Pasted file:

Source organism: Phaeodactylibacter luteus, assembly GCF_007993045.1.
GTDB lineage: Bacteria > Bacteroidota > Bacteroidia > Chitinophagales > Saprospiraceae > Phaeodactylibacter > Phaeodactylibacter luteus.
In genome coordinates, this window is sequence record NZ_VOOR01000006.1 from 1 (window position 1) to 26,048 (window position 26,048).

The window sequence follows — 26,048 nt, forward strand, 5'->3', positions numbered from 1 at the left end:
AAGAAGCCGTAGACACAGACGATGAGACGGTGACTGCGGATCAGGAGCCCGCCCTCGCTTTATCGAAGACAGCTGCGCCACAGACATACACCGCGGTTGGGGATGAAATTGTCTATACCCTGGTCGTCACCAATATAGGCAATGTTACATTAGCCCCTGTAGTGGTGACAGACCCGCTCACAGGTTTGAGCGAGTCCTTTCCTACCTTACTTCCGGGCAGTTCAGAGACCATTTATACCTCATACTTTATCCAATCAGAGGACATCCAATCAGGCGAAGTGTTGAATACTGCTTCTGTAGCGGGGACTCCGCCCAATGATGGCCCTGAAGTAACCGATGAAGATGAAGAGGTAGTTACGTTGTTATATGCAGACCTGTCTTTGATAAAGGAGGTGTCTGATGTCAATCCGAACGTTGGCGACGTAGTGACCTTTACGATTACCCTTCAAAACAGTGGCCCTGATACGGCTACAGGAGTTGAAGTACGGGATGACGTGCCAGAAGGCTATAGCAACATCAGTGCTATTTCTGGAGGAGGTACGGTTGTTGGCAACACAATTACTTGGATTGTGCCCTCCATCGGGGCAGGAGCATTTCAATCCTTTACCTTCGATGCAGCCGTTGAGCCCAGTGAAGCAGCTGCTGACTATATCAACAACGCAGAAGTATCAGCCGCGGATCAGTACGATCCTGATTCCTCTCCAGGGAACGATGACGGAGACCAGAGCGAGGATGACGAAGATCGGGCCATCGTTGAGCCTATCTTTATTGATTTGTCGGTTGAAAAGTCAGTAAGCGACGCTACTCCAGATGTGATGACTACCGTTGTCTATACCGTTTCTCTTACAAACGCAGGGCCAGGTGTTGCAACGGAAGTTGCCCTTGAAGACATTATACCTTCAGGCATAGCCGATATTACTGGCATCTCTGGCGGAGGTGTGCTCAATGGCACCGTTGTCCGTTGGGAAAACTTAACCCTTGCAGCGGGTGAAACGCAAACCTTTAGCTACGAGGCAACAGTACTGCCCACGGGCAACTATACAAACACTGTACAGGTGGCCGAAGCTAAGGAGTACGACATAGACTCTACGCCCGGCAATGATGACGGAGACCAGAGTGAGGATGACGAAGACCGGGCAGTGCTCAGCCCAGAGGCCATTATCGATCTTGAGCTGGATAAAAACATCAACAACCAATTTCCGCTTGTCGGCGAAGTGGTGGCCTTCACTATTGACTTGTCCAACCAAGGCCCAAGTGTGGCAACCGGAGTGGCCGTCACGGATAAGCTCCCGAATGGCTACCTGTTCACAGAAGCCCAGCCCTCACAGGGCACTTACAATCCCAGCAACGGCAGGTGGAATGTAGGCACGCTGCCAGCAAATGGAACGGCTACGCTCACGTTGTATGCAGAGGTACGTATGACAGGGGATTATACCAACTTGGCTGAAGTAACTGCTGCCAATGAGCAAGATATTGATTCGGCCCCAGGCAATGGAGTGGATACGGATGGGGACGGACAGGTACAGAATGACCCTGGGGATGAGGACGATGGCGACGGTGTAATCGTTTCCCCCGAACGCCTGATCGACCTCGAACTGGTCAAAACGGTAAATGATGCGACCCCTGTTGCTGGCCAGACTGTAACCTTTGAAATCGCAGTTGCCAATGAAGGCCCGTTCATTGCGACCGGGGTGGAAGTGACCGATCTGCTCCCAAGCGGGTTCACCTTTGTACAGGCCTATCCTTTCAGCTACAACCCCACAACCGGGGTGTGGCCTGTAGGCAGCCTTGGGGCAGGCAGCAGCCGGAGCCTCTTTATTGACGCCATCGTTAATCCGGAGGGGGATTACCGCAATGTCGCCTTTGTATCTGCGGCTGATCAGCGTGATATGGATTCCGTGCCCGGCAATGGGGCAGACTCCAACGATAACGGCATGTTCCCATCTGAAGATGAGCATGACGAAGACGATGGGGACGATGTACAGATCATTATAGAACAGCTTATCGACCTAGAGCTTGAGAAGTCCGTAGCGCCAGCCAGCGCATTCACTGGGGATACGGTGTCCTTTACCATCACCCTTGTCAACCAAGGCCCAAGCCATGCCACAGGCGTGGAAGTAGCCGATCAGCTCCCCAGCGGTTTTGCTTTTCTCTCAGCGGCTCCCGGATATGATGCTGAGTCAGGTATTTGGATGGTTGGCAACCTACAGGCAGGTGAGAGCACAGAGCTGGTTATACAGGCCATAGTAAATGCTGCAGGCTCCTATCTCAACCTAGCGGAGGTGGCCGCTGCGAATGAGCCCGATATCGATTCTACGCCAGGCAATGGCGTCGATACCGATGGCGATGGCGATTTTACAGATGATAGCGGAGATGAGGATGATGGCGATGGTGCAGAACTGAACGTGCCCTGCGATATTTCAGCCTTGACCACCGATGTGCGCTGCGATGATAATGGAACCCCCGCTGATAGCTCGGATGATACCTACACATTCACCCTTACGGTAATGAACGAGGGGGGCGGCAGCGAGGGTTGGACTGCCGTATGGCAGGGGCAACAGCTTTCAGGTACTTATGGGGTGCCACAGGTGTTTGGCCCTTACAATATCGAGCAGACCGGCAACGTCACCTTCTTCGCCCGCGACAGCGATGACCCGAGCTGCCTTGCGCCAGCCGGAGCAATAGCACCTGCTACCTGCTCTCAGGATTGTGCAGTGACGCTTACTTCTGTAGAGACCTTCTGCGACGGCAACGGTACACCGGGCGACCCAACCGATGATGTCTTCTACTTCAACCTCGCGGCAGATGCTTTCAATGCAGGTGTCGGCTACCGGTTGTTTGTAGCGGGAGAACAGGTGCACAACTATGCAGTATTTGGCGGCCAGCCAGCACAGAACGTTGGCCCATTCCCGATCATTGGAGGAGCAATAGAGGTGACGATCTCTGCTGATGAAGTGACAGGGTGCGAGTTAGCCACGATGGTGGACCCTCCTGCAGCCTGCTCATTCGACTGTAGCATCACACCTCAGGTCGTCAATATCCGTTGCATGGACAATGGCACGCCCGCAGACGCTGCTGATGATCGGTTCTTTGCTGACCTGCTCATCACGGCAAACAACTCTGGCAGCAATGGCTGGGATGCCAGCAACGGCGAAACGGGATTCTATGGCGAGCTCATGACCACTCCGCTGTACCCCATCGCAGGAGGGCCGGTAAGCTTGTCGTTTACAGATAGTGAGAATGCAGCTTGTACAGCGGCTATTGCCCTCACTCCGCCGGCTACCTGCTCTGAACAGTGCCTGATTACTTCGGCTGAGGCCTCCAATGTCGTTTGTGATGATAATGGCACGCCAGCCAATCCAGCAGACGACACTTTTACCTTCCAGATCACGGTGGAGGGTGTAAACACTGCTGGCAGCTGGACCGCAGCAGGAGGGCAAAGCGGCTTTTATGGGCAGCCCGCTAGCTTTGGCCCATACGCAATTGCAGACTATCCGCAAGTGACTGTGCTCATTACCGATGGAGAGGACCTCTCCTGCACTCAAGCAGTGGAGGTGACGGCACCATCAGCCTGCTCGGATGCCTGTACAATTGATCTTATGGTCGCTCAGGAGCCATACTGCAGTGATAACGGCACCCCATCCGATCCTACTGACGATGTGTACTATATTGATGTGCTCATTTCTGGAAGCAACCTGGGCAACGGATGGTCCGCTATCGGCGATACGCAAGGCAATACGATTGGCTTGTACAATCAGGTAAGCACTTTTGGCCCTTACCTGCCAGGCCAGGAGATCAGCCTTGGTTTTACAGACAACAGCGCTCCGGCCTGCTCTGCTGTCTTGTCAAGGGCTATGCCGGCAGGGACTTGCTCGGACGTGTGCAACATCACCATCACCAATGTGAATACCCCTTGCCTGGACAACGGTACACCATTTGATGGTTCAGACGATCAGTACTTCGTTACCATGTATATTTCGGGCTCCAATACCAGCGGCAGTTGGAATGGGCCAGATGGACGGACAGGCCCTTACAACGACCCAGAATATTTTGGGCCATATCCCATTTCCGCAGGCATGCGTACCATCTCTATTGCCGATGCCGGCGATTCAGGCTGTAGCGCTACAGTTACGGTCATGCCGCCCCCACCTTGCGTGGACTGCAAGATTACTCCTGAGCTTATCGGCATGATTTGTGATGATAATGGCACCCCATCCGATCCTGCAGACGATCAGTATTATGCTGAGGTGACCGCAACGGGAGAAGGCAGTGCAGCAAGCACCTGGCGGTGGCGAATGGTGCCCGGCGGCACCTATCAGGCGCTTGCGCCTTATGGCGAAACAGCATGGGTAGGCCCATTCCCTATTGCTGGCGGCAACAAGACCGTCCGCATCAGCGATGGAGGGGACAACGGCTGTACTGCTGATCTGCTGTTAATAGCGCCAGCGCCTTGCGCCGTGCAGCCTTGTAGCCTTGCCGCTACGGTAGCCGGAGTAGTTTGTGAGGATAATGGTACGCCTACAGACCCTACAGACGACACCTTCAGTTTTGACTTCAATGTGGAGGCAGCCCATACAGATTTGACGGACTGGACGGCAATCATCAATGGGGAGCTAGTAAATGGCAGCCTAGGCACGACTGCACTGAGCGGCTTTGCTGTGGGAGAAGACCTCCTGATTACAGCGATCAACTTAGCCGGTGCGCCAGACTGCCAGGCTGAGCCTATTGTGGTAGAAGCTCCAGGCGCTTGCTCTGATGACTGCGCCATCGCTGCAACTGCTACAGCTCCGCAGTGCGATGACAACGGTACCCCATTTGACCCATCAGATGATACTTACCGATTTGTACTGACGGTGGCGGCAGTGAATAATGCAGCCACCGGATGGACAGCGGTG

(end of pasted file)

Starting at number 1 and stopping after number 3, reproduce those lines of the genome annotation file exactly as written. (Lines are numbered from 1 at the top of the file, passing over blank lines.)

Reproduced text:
Source organism: Phaeodactylibacter luteus, assembly GCF_007993045.1.
GTDB lineage: Bacteria > Bacteroidota > Bacteroidia > Chitinophagales > Saprospiraceae > Phaeodactylibacter > Phaeodactylibacter luteus.
In genome coordinates, this window is sequence record NZ_VOOR01000006.1 from 1 (window position 1) to 26,048 (window position 26,048).